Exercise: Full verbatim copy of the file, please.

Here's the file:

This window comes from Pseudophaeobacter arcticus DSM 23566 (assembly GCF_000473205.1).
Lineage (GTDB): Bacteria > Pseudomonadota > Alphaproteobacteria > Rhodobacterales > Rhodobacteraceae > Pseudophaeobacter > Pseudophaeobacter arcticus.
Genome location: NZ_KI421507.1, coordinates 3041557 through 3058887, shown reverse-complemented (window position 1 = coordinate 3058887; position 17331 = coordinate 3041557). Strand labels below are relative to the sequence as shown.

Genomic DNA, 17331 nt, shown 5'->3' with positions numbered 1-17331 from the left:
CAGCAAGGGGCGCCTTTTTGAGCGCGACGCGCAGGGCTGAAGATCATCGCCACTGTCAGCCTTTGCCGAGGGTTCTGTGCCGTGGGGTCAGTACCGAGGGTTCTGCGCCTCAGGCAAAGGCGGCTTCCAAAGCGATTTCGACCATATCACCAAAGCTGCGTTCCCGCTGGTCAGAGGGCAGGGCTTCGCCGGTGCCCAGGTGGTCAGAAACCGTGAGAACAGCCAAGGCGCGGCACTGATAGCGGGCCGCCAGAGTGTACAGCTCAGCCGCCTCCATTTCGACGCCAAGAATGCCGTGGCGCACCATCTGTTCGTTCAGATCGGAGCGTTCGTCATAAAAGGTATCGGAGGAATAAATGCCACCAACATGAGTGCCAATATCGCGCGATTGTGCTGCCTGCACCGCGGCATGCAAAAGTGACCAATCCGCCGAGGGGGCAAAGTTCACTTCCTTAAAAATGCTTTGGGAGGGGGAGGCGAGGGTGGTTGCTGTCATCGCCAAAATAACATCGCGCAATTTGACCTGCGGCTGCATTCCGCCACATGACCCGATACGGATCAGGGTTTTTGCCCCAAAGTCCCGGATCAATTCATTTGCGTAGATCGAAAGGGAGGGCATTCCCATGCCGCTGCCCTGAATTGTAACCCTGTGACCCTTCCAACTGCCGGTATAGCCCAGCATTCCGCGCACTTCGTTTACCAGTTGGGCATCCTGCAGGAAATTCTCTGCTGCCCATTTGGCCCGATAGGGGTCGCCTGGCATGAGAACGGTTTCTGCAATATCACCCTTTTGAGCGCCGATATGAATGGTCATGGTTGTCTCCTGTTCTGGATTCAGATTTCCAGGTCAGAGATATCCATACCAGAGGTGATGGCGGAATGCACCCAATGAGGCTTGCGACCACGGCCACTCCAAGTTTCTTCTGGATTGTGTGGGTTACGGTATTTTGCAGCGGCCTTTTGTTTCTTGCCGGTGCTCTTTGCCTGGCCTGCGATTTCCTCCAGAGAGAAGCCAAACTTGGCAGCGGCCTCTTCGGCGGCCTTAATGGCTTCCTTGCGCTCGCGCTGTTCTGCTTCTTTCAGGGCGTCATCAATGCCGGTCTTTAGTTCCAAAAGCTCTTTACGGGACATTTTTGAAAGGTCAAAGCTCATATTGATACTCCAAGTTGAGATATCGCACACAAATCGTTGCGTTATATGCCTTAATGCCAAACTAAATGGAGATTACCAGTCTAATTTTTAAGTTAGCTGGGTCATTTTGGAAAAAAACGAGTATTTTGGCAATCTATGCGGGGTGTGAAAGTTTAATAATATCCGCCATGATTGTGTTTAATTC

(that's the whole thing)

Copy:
This window comes from Pseudophaeobacter arcticus DSM 23566 (assembly GCF_000473205.1).
Lineage (GTDB): Bacteria > Pseudomonadota > Alphaproteobacteria > Rhodobacterales > Rhodobacteraceae > Pseudophaeobacter > Pseudophaeobacter arcticus.
Genome location: NZ_KI421507.1, coordinates 3041557 through 3058887, shown reverse-complemented (window position 1 = coordinate 3058887; position 17331 = coordinate 3041557). Strand labels below are relative to the sequence as shown.

Genomic DNA, 17331 nt, shown 5'->3' with positions numbered 1-17331 from the left:
CAGCAAGGGGCGCCTTTTTGAGCGCGACGCGCAGGGCTGAAGATCATCGCCACTGTCAGCCTTTGCCGAGGGTTCTGTGCCGTGGGGTCAGTACCGAGGGTTCTGCGCCTCAGGCAAAGGCGGCTTCCAAAGCGATTTCGACCATATCACCAAAGCTGCGTTCCCGCTGGTCAGAGGGCAGGGCTTCGCCGGTGCCCAGGTGGTCAGAAACCGTGAGAACAGCCAAGGCGCGGCACTGATAGCGGGCCGCCAGAGTGTACAGCTCAGCCGCCTCCATTTCGACGCCAAGAATGCCGTGGCGCACCATCTGTTCGTTCAGATCGGAGCGTTCGTCATAAAAGGTATCGGAGGAATAAATGCCACCAACATGAGTGCCAATATCGCGCGATTGTGCTGCCTGCACCGCGGCATGCAAAAGTGACCAATCCGCCGAGGGGGCAAAGTTCACTTCCTTAAAAATGCTTTGGGAGGGGGAGGCGAGGGTGGTTGCTGTCATCGCCAAAATAACATCGCGCAATTTGACCTGCGGCTGCATTCCGCCACATGACCCGATACGGATCAGGGTTTTTGCCCCAAAGTCCCGGATCAATTCATTTGCGTAGATCGAAAGGGAGGGCATTCCCATGCCGCTGCCCTGAATTGTAACCCTGTGACCCTTCCAACTGCCGGTATAGCCCAGCATTCCGCGCACTTCGTTTACCAGTTGGGCATCCTGCAGGAAATTCTCTGCTGCCCATTTGGCCCGATAGGGGTCGCCTGGCATGAGAACGGTTTCTGCAATATCACCCTTTTGAGCGCCGATATGAATGGTCATGGTTGTCTCCTGTTCTGGATTCAGATTTCCAGGTCAGAGATATCCATACCAGAGGTGATGGCGGAATGCACCCAATGAGGCTTGCGACCACGGCCACTCCAAGTTTCTTCTGGATTGTGTGGGTTACGGTATTTTGCAGCGGCCTTTTGTTTCTTGCCGGTGCTCTTTGCCTGGCCTGCGATTTCCTCCAGAGAGAAGCCAAACTTGGCAGCGGCCTCTTCGGCGGCCTTAATGGCTTCCTTGCGCTCGCGCTGTTCTGCTTCTTTCAGGGCGTCATCAATGCCGGTCTTTAGTTCCAAAAGCTCTTTACGGGACATTTTTGAAAGGTCAAAGCTCATATTGATACTCCAAGTTGAGATATCGCACACAAATCGTTGCGTTATATGCCTTAATGCCAAACTAAATGGAGATTACCAGTCTAATTTTTAAGTTAGCTGGGTCATTTTGGAAAAAAACGAGTATTTTGGCAATCTATGCGGGGTGTGAAAGTTTAATAATATCCGCCATGATTGTGTTTAATTC